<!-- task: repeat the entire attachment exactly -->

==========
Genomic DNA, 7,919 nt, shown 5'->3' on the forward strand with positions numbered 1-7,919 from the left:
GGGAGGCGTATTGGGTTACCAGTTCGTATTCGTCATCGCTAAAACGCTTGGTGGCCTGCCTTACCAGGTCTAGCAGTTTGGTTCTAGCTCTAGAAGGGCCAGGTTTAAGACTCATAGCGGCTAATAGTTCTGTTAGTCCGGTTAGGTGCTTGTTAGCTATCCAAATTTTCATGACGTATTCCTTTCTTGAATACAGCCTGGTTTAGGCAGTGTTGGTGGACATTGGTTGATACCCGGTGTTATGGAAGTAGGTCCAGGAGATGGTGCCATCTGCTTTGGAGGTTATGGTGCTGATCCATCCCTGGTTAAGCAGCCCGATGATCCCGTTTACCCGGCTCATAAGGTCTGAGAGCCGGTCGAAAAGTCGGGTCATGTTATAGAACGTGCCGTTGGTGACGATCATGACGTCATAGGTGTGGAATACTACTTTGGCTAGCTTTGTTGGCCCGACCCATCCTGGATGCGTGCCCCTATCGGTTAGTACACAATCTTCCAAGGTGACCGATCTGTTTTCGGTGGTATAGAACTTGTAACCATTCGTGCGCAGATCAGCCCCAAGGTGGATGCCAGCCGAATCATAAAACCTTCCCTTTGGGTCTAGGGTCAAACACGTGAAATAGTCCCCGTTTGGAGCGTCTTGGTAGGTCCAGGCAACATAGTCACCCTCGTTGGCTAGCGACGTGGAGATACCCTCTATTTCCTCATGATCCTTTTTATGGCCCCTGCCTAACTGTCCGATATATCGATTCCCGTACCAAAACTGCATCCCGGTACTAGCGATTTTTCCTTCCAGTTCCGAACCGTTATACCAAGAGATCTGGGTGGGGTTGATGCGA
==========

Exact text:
Genomic DNA, 7,919 nt, shown 5'->3' on the forward strand with positions numbered 1-7,919 from the left:
GGGAGGCGTATTGGGTTACCAGTTCGTATTCGTCATCGCTAAAACGCTTGGTGGCCTGCCTTACCAGGTCTAGCAGTTTGGTTCTAGCTCTAGAAGGGCCAGGTTTAAGACTCATAGCGGCTAATAGTTCTGTTAGTCCGGTTAGGTGCTTGTTAGCTATCCAAATTTTCATGACGTATTCCTTTCTTGAATACAGCCTGGTTTAGGCAGTGTTGGTGGACATTGGTTGATACCCGGTGTTATGGAAGTAGGTCCAGGAGATGGTGCCATCTGCTTTGGAGGTTATGGTGCTGATCCATCCCTGGTTAAGCAGCCCGATGATCCCGTTTACCCGGCTCATAAGGTCTGAGAGCCGGTCGAAAAGTCGGGTCATGTTATAGAACGTGCCGTTGGTGACGATCATGACGTCATAGGTGTGGAATACTACTTTGGCTAGCTTTGTTGGCCCGACCCATCCTGGATGCGTGCCCCTATCGGTTAGTACACAATCTTCCAAGGTGACCGATCTGTTTTCGGTGGTATAGAACTTGTAACCATTCGTGCGCAGATCAGCCCCAAGGTGGATGCCAGCCGAATCATAAAACCTTCCCTTTGGGTCTAGGGTCAAACACGTGAAATAGTCCCCGTTTGGAGCGTCTTGGTAGGTCCAGGCAACATAGTCACCCTCGTTGGCTAGCGACGTGGAGATACCCTCTATTTCCTCATGATCCTTTTTATGGCCCCTGCCTAACTGTCCGATATATCGATTCCCGTACCAAAACTGCATCCCGGTACTAGCGATTTTTCCTTCCAGTTCCGAACCGTTATACCAAGAGATCTGGGTGGGGTTGATGCGA